It makes no logical sense
One has to assume that schools used to do a good job helping the learning disabled, since they’ve had to educate them by federal law for over 40 years, but only recently stopped caring, thus causing the dramatic increase in SPED kids.
Looking at it from every angle, nothing said by Mathews or Hettleman relates to what’s happening in the real world.
Neither one of them acknowledges that SPED today is as much about BEHAVIOR as it is about learning problems. Why are schools everywhere putting in sensory and isolation rooms, therapy dogs, alternative seating, in-school mental health services, and hiring more and more classroom aides and school psychologists?
As expected, just as with the autism epidemic, the mainstream press is right there to tell us not to worry.
I’ve spent the last year and a half gathering nearly 4,000 stories http://www.ageofautism.com/media/ that prove we’re in the midst of an unsustainable disaster. We’re routinely given jaw-dropping statistics in LOCAL news reports with no explanation, so often in fact, that we’ve just learned to accept the outrageous rates, no questions asked.
May 12, 2018, Albany (NY) Herald: “The National Alliance on Mental Illness, or NAMI, says that 50 percent of all chronic illness begins before age 14, and 75 percent begin by age 24, with 20 percent of all youths ages 13-18 living with a mental health condition.”
May 11, 2018, St. Louis Post Dispatch: “One in two American children will develop a mood or behavioral disorder or substance abuse addiction before age 18.”
May 10, 2018, WKRUN Nashville, TN: “One in 10 children under the age of 18 is experiencing some impairment because of their behavioral health.”
May 9, 2018, ABC9, Cedar Rapids, IA: … “School districts are required to report how often they use seclusion rooms or restraints to the U.S. Department of Education. The agency has now posted 2015 data. I9 dug through the numbers in 23 school districts in eastern Iowa and found there were a combined 4,904 instances of seclusion and restraint. That is 27 instances per school day.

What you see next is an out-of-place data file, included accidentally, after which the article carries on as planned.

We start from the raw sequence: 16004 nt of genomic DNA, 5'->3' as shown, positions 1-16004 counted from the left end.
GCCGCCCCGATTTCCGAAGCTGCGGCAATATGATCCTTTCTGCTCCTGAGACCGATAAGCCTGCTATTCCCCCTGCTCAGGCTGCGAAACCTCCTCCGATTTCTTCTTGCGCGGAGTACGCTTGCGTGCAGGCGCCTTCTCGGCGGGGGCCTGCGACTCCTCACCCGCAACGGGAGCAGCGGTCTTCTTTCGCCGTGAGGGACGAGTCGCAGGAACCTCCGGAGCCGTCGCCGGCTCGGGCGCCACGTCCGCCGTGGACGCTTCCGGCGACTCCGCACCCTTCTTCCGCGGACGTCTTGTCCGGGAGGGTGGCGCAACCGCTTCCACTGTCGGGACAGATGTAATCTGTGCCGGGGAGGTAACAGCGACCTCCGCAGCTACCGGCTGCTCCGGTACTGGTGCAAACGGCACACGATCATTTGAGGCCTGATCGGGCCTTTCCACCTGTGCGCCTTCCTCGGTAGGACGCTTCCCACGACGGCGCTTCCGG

“The new numbers nearly double the 2,514 instances reported in 2013. There were in all 4,904 instances documented in 2015.
“Iowa City had the highest usage jumping from 797 instances in 2013 to more than 1,700. This data came before the state admonished the district for over-using the rooms. Iowa City has since announced efforts to reduce seclusion room use.”
These stories are a tiny sample of what’s happening in every school. Each day, coverage like this is out there conditioning the local public to accept the decline in the mental and behavioral health of kids. Meanwhile, none of this shows up on CNN or in the Washington Post.
Now we see next move of leading media outlets. It’s to blame schools for not doing enough to help the disabled and to pretend that a special needs student is one who’s behind in reading.
Anne Dachel is Media Editor for Age of Autism.